A Mental Flânerie with David Sedaris


Seven and a half years ago David Sedaris moved to Paris, because, he says, “My boyfriend had a house in Normandy and I wanted to learn French.” His best-selling book Me Talk Pretty One Day is an account of his experience learning the language of Molière. “There’s a certain amount you pick up without trying. I went to school for a while, but…the language is getting more and more out of hand. I feel like saying I was in coma for the last eight years! I can say ‘Il neige. Il fait froid ce soir, non?‘ “

Sedaris’s problems with French may stem in part from his daily routine. He writes every morning and sees films in the afternoon. “I go to the movies every day,” he says. “And I go to Champion, the supermarket, so that I don’t have to talk to anyone. Someone will say, ‘Yesterday’s strike was amazing!,’ but I hadn’t noticed anything. I buy Le Monde and Le Figaro just for the Sudoku games. I understand what people say and I can say pretty much anything, but in a childlike way. I prefer to make my mistakes as fast as I can. I hope people will forget them.”

Going nowhere

“I like my neighborhood on weekdays,” says Sedaris, who lives on a quiet side street near Carrefour de l’Odéon. He calls his quartier “perfect” for him because “it’s normal, it’s not a destination.” His apartment once belonged to Sylvia Beach, the woman who started the original Shakespeare and Co. and was James Joyce’s original publisher.

“One of the first words I learned when I moved here is flâneur. This neighborhood is full of flâneurs, and I am in a great hurry to go nowhere,” he explains as he gets up and demonstrates the way people stroll slowly around Boulevard St-Germain with their hands clasped behind them.

“There’s a great difference between London and Paris. Here, you often have a group of five people who gather to talk at the entrance of the métro,” blocking the way for others. “In London, they would move; they’d realize they’re in the way. French people think, ‘Wherever I am, it’s the center of the universe.’ In France, I always end up walking in the middle of the street.”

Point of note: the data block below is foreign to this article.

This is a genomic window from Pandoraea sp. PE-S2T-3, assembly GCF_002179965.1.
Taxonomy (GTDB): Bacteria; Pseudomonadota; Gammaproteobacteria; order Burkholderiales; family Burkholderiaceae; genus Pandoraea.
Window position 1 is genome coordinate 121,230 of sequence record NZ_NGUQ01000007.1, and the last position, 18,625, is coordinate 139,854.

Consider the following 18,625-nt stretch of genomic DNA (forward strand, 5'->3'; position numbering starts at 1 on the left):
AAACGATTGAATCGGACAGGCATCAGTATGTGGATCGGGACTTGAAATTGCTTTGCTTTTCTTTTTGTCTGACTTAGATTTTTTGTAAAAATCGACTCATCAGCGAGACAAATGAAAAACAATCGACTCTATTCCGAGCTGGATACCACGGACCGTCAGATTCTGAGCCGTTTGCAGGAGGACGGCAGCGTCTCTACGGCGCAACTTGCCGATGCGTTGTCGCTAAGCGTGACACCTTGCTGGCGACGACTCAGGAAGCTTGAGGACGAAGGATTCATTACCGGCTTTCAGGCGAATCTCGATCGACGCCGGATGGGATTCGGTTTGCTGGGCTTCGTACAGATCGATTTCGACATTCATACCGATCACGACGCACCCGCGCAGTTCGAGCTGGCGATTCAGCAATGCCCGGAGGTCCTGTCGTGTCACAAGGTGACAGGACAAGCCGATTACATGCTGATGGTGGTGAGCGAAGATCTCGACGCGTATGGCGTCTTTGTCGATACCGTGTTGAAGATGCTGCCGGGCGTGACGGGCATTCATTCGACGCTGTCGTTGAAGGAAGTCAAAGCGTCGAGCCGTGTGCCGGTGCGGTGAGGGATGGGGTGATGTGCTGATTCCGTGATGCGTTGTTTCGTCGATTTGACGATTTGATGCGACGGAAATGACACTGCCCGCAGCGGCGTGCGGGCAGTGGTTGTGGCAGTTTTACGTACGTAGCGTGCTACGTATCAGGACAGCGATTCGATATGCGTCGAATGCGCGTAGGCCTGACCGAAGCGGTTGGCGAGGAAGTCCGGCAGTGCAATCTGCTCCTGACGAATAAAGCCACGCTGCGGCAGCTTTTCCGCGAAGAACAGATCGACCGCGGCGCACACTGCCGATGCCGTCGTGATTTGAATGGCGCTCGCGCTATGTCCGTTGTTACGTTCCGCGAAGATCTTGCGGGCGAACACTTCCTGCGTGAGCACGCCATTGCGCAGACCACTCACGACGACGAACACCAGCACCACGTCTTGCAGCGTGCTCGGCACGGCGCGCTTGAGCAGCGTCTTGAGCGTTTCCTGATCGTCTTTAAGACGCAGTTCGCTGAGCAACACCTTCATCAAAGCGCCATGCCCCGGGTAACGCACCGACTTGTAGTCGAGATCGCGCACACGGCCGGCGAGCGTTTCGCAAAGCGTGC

Sedaris is at his best when he free-associates about his eccentric relationship to his adopted city, so here he is in his own words.

Sedaris on Paris, springtime, skeletons and frozen food

I don’t like Paris in the spring.I’m usually out of town then. It’s kissing season; people are kissing all over. If they were punching each other, I’d be fine with that. But it’s this kissing everywhere-in the métro, in the street. I find kissing in public disgusting, and people come here thinking it’s what they’re supposed to do. I would never do that in public. People buy this book with the 100 best places to kiss in Paris. I need to buy it to see which places to avoid. In spring, twice as many people are kissing. I like fall and winter. I once was here in August, and I liked it because it was so empty. But the colder, the grayer it is, the happier I am.

One thing I like about London is how international it is. In Paris, it’s just you and the French people. I am constantly harassed by people saying, “You’re in Paris and you don’t do that…?” It’s as if there’s only a certain amount of space in Paris, and I’m taking it up. But for my needs, Paris is perfect. I can smoke everywhere and I never run out of movies. There’s no finer place on Earth to see movies. At least people don’t talk in theaters.

I like the Left Bank because it’s shadier. Like lots of Americans, I used to believe Left Bank/Right Bank meant something, but no-it’s simply where you can afford to live. It doesn’t say anything about you. It’s embarrassing to be an American writer in Paris, in the footsteps of Hemingway. People believe you sit in cafés all day and watch the world go by.

My favorite museum is in the medical school. One museum has all kinds of medical instruments; another one is a gold mine of ancient wax models with the most hideous disfigurements you can imagine and babies in jars, a man with a horn in the middle of the face, et cetera. For Christmas, I bought my boyfriend a skeleton, a real one. In New York, you couldn’t find three skeletons, let alone one of a baby! I’m fascinated by the grotesque, but I am not a sadist. In Syriana, I had to turn away from the scene where they pull George Clooney’s fingernails off.

I’m going to be the only person who never will have gone to the Louvre. I prefer to go to Drouot, the auction house, because the paintings are only there today. At the Louvre, they will always be there. And I love the Foire du Trône [a classic carnival held yearly in Paris]. It’s the same rides as in the U.S. and the same type of people manning them, and I find that refreshing.

I always take people to Picard, the frozen produce chain. In New York, if you’d open one, you’d make a fortune. Plus, it’s French, and people would want to be seen with Picard bags. When my boyfriend is out of town, I go to Picard every day.



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